The fact that you’ve committed to being someone’s life partner doesn’t mean you share the same approach to money. Far from it: 73 percent of married couples consist of one saver and one spender, reveals a survey conducted by Bethany and Scott Palmer, married coauthors of The 5 Money Personalities: Speaking the Same Love and Money Language. This combination can lead to frequent conflicts and flat-out financial dishonesty. Nearly one third of couples polled admitted to keeping secrets about their spending habits, according to a recent study by Harris Interactive. To stay together (and happy), it’s critical to get on the same team.
Is your partner the type who will invest in a pricey child backpack for the one time you’ll ever go hiking? Or, by contrast, does he (or she) insist on squirreling away extra cash toward retirement even if it means skipping a new swingset for your kids? Understanding his underlying money values is an essential first step if you hope to reach a compromise, says Bethany Palmer.
Fewer than half of all partners discuss financial matters regularly, despite the fact that maintaining an open dialogue is the most effective way to avoid budget fights, notes Scott Palmer. Sit down with your other half once a month to update your money goals and discuss your needs and wants so that you can work toward achieving them together.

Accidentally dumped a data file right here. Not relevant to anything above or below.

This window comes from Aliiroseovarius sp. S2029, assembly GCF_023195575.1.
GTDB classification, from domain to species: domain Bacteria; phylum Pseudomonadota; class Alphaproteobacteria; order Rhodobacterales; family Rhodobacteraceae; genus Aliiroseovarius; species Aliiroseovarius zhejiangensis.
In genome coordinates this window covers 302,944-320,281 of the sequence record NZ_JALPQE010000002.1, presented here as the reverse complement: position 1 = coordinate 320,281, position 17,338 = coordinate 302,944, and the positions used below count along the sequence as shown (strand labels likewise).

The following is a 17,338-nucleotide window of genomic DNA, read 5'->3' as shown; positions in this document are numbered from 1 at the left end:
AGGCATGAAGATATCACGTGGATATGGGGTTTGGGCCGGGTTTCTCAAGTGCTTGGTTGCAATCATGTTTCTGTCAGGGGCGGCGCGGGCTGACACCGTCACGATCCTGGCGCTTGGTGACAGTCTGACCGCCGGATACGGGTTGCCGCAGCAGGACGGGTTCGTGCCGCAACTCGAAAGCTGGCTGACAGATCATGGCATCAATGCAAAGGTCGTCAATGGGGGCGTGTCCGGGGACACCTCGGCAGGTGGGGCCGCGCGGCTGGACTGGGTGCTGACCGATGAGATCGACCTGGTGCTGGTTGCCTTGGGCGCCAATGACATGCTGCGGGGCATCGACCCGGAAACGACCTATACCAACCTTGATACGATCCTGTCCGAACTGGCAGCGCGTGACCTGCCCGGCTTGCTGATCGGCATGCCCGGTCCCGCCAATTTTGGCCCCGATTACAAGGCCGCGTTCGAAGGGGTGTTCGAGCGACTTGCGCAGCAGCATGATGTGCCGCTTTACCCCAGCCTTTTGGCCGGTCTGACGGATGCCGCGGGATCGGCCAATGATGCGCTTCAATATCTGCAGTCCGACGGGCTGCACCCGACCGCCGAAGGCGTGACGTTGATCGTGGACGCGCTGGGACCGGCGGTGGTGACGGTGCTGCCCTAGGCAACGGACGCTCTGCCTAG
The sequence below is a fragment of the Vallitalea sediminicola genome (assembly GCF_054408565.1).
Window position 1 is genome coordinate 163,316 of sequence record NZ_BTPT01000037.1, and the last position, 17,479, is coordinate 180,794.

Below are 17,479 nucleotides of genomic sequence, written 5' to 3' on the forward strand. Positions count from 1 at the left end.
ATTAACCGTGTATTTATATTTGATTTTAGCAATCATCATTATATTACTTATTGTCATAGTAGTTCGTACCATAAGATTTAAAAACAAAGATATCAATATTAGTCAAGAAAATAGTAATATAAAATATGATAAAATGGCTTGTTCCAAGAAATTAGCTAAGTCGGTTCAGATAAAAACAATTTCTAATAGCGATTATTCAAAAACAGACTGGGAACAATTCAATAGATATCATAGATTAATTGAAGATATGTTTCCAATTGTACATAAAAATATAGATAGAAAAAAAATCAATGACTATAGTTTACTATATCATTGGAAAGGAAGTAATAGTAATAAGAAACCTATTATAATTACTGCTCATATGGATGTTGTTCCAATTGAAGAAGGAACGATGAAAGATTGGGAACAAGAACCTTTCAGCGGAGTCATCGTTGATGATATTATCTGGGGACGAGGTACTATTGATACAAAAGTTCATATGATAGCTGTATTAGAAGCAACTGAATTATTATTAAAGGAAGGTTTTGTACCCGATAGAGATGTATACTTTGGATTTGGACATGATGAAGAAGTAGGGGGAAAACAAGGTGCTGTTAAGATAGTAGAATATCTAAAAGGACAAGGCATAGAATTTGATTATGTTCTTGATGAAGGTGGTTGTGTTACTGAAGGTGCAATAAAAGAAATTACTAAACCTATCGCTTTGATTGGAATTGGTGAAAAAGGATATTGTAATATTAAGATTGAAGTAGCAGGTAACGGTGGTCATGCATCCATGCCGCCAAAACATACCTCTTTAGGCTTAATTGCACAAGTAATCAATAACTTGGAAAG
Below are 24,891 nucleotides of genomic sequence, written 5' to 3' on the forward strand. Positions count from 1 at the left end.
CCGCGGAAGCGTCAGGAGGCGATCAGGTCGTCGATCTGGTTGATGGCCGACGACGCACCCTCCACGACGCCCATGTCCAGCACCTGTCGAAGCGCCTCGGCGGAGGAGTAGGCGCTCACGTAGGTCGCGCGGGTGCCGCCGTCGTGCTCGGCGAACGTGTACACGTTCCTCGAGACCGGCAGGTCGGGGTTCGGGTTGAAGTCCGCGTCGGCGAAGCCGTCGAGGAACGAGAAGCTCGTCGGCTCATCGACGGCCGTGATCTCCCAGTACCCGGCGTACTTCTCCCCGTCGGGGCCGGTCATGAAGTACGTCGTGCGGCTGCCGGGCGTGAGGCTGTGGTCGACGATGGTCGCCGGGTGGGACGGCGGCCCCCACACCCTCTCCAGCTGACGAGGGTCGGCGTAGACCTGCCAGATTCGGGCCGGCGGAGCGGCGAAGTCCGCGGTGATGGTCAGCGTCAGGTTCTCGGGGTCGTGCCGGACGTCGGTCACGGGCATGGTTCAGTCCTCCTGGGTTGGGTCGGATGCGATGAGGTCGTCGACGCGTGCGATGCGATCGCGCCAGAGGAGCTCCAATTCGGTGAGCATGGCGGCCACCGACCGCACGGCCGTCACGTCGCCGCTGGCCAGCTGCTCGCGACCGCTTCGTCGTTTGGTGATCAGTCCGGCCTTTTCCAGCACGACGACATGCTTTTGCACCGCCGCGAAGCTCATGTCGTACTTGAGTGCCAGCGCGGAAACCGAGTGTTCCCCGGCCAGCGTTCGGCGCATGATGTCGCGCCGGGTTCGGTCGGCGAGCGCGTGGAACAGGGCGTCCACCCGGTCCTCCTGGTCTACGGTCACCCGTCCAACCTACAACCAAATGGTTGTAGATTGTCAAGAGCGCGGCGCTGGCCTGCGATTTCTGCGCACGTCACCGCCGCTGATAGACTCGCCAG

Regardless of your work status, you and your partner each need some financial autonomy, says Jean Chatzky, founder of Money School, which offers virtual financial classes. Some couples set up a monthly allowance per person. Others put aside a percentage of their individual earnings to spend as they please, whether it’s on a workout class or concert tickets. Come up with an arrangement you can both live with, and revisit it every few months.
Agree to discuss purchases that exceed a set dollar amount in advance, whether it’s $50 or $500, suggests Brad Klontz, Psy.D., coauthor of Mind Over Money. This “checks and balances” approach ensures that your big buys are joint decisions—and avoids unhappy surprises when the bill comes.
Whether you’re a saver and your partner’s a spender (or vice versa), you can each make minor adjustments in your money-management strategies to find common ground.
If You're a Spender...
Born shoppers need to cut down on impulse purchases by evaluating buying decisions more carefully. If you fit the description, try adopting these strategies to improve your money habits and build a healthy savings cushion.
If You're a Saver...
You have clearly defined financial goals and track your monthly living expenses (such as food, rent, and child care) closely. Chances are you already have emergency, retirement, and college accounts in place. If not, make sure you do.